The government is pressing ahead with the UK’s points-based immigration system, which will come into effect from 1 January 2021 once freedom of movement with the European Union (EU) has ended and Brexit takes effect.
The system will treat EU and non-EU citizens equally and aims to attract people who can contribute to the UK’s economy. Irish citizens will continue to be able to enter and live in the UK as they do now.
The points-based system will include a route for skilled workers who have a job offer from an approved employer sponsor. It is similar to the current Tier 2 (General) migrants, but there are some key differences.
Jobs offered will need to be at a required skill level of RQF3 or above (equivalent to A-level). There will also be the need to be able to speak English. The minimum general salary threshold will be reduced to £25,600.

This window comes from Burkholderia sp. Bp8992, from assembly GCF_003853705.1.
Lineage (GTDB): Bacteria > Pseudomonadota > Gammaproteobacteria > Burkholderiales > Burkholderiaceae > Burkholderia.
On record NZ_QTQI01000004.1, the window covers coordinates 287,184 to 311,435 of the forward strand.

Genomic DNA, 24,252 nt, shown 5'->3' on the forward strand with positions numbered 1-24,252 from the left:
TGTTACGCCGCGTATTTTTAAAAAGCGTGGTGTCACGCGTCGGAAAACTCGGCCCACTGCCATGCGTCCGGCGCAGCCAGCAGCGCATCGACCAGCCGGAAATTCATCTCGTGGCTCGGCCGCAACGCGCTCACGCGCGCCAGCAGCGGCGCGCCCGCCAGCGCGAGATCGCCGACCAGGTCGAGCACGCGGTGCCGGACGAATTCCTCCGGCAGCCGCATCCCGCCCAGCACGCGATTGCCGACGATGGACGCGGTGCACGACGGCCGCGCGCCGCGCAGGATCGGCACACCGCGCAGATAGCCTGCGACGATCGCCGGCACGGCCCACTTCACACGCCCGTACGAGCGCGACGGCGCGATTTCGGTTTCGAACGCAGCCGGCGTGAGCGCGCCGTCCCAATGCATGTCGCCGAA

Where jobs pay less than this – but no less than £20,480 – it may be possible to ‘trade’ points on specific characteristics against the salary; for example, if the job is in a shortage occupation (these are listed on the government website) or a migrant has a PhD relevant to the job.
Unfortunately the government has no plans to introduce any route for what they call ‘low skilled workers’. However, the seasonal agricultural visa pilot scheme will be expanded to recognise the significant reliance this sector has on low-skilled temporary workers.
What do employers need to know?
The impact of the changes should not be underestimated by employers wishing to employ workers from abroad. This is especially true for employers wishing to employ EU workers once freedom of movement ends on 31 December 2020.
If you wish to recruit EU or non-EU migrants from 1 January 2021, you will need to have a sponsor licence. If you do not already have one, the advice is to take action now. The government says: “If you’re an employer planning to sponsor skilled migrants from 2021, and are not currently an approved sponsor, you should consider getting approved now.”
Full details of how the scheme will work is given in the government’s policy statement.